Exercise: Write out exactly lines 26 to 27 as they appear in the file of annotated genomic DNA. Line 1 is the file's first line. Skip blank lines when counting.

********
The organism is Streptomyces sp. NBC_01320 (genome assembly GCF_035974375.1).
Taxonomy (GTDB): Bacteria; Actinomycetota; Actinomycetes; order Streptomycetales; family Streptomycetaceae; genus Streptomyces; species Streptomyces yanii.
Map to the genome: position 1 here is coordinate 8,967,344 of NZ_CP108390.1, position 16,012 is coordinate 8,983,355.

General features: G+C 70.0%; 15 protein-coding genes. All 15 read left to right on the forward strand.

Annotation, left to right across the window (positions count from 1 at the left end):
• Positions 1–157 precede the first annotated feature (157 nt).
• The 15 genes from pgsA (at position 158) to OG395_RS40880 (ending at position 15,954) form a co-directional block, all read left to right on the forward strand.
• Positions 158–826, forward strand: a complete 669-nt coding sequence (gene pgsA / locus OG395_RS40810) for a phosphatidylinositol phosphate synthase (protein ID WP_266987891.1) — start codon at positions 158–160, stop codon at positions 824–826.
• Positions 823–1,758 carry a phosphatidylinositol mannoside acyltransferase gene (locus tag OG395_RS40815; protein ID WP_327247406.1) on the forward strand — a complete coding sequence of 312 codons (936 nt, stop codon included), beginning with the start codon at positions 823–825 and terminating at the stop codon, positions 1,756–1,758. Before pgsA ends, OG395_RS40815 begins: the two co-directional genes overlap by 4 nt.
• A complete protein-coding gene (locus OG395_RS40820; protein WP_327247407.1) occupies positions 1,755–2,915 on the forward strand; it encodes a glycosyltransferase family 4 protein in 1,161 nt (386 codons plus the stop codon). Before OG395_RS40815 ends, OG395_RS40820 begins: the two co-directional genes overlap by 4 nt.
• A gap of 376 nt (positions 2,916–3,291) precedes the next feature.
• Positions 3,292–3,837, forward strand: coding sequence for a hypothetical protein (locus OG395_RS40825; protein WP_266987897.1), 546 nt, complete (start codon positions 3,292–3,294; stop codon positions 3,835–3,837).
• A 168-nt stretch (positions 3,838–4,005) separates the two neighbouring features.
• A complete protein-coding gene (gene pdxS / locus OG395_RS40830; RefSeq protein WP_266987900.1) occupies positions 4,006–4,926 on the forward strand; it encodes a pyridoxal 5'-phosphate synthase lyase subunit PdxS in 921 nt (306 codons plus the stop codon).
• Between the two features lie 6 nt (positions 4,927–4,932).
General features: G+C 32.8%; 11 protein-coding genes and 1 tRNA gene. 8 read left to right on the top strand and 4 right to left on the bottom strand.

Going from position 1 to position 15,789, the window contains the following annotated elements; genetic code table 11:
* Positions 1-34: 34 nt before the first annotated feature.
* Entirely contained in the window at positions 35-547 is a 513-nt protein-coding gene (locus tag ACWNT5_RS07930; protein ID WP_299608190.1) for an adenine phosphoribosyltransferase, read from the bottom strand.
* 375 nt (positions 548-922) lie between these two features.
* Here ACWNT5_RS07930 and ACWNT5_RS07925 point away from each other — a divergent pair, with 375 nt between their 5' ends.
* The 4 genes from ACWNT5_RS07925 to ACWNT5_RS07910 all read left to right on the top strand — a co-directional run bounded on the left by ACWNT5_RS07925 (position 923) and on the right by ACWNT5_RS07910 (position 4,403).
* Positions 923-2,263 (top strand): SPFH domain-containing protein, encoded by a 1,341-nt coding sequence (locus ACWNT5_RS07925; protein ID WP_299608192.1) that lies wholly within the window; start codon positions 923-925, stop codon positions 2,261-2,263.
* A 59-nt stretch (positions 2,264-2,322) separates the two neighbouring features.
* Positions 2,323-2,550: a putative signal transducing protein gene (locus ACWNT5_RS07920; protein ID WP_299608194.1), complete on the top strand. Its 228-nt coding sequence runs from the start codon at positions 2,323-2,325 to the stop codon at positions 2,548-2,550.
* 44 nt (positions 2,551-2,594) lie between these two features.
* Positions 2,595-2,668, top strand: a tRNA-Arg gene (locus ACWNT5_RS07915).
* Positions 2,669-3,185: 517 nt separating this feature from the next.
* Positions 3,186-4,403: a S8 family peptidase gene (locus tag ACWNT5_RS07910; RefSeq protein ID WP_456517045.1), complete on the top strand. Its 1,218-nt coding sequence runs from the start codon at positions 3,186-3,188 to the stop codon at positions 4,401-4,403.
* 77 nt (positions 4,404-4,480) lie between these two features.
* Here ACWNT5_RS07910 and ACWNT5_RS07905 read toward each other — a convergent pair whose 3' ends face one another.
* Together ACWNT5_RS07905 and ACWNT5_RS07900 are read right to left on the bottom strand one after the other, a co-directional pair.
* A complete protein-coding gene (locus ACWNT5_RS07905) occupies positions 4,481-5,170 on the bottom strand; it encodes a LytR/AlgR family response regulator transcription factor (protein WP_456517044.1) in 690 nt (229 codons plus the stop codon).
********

* 44 nt (positions 2,551-2,594) lie between these two features.
* Positions 2,595-2,668, top strand: a tRNA-Arg gene (locus ACWNT5_RS07915).